The latest blow was PAS delegates at their party muktamar last month insisting that Datuk Seri Hadi Awang is a more suitable candidate for Prime Minister.
It was their way of saying that Anwar is not worthy of the top job and they do not want him there.
That was a curved ball no one saw coming. Many thought it was a new development while others tried to brush it aside as “calls by a few people”.
But a segment of PAS has never really been comfortable with Anwar. At the first PAS muktamar held in Ipoh after March 2008, the Youth wing had openly objected to Pakatan advocating Anwar as their Prime Minister candidate and insisted that it should be Hadi.
They did not care who had more experience or was more capable nor did it matter that Hadi was a failed Mentri Besar. In their minds, only Hadi could be trusted to implement the party's Islamic agenda that would pave the way to the first Islamic state in South-East Asia.
The atmosphere in Ipoh was so fierce that PAS leaders had to quickly move in to do damage control.
Those sentiments have been kept under control until lately. It is emerging again because PAS members feel that the party has given up too much having to hold their tongue about what Nurul Izzah said during a church forum, playing second fiddle to DAP and having to swallow Karpal Singh's attacks on hudud.
PAS members are concerned that their Islamic agenda will be further undermined if Anwar is in charge.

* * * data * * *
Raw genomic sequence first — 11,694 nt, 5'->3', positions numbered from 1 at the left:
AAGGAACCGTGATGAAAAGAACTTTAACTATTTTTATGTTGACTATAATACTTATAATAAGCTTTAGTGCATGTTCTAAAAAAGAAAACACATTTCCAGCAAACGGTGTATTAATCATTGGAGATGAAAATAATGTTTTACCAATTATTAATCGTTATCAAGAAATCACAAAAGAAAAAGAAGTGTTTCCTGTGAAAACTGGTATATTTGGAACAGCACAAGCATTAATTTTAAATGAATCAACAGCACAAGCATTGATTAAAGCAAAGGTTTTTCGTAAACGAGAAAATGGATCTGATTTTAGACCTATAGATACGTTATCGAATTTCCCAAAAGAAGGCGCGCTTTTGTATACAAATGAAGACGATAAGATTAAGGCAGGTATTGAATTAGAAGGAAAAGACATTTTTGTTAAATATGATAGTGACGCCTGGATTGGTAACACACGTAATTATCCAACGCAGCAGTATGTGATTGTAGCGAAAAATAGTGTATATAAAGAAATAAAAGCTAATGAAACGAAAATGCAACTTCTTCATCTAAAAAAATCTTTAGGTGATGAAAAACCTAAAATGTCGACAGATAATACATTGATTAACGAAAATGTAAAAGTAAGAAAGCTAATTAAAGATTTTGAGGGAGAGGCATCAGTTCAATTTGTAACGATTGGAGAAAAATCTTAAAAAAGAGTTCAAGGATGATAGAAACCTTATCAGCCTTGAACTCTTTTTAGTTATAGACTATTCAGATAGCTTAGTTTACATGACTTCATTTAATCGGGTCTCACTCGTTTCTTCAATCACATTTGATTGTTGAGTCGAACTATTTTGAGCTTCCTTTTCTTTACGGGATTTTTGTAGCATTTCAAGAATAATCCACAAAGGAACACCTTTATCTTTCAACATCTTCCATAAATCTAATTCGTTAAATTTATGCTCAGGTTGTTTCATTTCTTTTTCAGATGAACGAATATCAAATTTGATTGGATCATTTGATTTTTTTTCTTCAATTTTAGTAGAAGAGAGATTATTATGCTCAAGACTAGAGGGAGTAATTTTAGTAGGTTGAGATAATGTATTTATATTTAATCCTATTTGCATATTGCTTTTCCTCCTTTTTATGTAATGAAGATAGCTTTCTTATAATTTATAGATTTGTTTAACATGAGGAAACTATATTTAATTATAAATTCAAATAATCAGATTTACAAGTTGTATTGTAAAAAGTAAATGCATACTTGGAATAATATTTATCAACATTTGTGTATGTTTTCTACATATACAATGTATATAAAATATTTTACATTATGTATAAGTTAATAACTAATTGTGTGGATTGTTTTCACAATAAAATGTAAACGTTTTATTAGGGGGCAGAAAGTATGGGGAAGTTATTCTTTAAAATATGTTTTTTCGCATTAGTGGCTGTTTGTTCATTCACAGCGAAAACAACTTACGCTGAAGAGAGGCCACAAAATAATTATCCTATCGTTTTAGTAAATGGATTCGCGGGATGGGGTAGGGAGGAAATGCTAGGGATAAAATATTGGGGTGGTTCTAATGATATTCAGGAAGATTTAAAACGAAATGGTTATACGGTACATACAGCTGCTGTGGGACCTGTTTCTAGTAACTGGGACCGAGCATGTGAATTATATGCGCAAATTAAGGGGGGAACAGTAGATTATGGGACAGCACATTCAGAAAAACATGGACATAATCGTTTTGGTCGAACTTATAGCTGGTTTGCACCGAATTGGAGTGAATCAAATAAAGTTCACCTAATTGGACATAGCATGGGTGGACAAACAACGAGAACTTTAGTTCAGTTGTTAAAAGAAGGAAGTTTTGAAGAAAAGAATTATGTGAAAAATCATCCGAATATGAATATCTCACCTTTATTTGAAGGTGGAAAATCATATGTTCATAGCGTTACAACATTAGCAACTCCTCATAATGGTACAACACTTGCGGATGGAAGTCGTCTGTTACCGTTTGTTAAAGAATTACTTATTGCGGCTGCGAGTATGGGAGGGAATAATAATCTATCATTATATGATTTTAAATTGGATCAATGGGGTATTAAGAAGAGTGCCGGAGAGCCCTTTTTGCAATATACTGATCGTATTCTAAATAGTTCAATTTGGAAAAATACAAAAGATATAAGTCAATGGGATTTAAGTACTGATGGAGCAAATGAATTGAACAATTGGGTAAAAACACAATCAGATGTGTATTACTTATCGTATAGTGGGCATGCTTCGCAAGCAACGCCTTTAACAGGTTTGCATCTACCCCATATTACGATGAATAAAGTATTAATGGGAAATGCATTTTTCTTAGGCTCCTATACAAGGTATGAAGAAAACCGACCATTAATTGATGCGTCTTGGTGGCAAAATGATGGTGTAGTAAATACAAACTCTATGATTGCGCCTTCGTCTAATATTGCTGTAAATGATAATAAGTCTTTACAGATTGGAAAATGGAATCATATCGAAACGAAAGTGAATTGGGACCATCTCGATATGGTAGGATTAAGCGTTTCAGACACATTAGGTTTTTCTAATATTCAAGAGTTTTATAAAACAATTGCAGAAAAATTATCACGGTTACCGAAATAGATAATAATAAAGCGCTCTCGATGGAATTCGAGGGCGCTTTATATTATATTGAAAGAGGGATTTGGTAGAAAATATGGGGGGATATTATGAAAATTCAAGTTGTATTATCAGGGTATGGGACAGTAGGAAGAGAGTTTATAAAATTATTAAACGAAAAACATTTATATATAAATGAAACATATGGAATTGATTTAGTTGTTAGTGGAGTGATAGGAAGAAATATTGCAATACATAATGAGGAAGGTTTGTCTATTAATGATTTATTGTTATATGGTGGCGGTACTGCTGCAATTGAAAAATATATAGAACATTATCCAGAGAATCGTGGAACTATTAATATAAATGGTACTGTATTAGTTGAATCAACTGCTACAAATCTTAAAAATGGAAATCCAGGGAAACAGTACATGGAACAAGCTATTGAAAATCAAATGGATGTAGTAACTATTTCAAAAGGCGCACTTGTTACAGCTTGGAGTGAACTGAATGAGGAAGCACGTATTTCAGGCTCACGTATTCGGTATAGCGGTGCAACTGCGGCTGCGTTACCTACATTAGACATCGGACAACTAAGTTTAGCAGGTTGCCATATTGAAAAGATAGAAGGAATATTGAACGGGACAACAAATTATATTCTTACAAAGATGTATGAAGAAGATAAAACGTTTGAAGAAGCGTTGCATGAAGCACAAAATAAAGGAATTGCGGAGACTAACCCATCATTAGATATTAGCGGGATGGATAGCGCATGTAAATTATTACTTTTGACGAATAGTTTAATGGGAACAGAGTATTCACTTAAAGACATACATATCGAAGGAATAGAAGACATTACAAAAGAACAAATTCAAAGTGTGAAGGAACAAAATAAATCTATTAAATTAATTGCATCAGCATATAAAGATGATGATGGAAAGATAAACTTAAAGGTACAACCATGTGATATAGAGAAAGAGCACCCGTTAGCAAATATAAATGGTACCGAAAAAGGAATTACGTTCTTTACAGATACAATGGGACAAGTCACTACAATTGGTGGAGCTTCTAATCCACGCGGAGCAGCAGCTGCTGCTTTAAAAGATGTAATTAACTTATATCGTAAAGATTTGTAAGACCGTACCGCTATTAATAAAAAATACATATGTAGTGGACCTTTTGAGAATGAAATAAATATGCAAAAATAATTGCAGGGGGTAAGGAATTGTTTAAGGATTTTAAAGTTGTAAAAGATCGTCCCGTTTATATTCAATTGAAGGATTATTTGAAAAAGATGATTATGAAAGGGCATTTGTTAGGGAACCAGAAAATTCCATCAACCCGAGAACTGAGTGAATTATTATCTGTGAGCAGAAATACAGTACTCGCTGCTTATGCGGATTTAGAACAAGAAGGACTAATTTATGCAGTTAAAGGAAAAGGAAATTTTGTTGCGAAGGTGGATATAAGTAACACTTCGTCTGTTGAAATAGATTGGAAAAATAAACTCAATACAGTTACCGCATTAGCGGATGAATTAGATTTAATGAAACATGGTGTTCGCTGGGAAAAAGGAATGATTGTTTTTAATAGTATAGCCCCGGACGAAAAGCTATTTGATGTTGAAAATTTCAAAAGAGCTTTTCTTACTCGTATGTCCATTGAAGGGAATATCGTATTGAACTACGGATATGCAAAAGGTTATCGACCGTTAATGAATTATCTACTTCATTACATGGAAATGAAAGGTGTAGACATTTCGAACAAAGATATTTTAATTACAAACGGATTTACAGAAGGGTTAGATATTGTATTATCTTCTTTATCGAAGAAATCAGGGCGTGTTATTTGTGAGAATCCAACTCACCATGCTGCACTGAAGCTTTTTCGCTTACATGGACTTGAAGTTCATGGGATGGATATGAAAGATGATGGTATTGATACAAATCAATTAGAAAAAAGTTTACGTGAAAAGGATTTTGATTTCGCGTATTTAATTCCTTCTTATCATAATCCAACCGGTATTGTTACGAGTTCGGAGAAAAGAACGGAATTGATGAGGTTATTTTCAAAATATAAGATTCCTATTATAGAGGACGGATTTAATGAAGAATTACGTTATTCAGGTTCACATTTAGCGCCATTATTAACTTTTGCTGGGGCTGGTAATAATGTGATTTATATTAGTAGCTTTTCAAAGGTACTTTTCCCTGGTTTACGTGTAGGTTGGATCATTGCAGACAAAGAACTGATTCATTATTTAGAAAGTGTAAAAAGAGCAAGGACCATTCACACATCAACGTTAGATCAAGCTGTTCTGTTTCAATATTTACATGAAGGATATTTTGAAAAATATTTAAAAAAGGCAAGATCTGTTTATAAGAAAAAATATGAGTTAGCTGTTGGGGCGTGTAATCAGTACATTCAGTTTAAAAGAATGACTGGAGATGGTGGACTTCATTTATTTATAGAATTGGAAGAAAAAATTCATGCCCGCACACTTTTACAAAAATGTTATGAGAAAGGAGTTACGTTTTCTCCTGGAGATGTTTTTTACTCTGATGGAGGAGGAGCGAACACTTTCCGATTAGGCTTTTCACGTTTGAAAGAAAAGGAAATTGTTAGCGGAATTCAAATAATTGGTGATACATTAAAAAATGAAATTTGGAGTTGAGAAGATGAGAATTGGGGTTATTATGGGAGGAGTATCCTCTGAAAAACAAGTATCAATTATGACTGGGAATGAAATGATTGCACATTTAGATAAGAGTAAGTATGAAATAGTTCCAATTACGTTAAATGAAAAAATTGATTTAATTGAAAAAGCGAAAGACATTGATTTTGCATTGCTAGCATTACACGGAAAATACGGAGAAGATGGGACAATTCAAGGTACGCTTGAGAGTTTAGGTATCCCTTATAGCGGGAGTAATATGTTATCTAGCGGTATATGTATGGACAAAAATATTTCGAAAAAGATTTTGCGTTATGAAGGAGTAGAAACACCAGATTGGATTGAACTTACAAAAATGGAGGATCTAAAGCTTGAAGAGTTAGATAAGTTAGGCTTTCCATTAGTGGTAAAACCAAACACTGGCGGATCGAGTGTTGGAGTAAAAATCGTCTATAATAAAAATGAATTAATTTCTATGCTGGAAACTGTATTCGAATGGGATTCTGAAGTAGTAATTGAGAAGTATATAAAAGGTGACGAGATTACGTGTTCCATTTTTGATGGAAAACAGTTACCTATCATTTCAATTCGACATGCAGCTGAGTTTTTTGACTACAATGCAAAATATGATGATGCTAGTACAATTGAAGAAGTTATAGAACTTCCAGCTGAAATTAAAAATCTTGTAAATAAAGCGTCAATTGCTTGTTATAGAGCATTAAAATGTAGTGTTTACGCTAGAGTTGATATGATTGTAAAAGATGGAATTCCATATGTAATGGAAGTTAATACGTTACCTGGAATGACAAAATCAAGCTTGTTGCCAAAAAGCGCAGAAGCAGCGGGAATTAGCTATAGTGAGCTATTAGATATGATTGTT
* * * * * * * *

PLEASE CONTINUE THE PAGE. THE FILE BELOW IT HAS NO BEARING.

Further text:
The hair salon and “khalwat” crackdowns in Kota Baru are basically a sign that the PAS ultras are asserting their conviction about what the party stands for. Non-Muslims see it as an infringement on their fundamental rights but hardcore PAS supporters applaud it as the right and moral thing to do.
Anwar has been deeply embarrassed by the PAS call for Hadi as Prime Minister. He knows the lobby for Hadi is coming from the ultra conservatives in the party.
Some had expected Lim, who is DAP secretary-general, to drum home the Anwar for Prime Minister issue during the DAP congress but his policy speech made no mention of it. Only DAP chairman Karpal did make a passing mention that Anwar would be the “next PM of Malaysia” and that was not picked up by any of the speakers.
Lim was more interested in talking about what he had done in Penang. He also made what some PKR leaders saw as an act of aggression he said that DAP was asking for three more parliamentary and 10 state seats.
Lim did not say where these seats would come from but it was obvious that DAP is eyeing PKR's share of the seats.
The two-PM issue is not the best thing to happen just as all political parties are preparing to enter the final lap. It is a sharp contrast to the overwhelming endorsement that Datuk Seri Najib Tun Razak has received from his component parties at their respective annual assemblies.
“Anwar needs the endorsement from his Pakatan partners. They are talking about taking power, voters want to be sure who is going to be the PM before they give you the mandate,” said political analyst Khoo Kay Peng.
PKR publicity chief Dr Mohd Nur Manuty has openly urged the Pakatan council of leaders to reaffirm Anwar as its candidate for Prime Minister. He claimed that the Pakatan leadership council had agreed on Anwar as the Prime Minister candidate right from the start but given what happened at the PAS muktamar, it would appear that the PAS grassroots do not give a hoot to what the council thinks.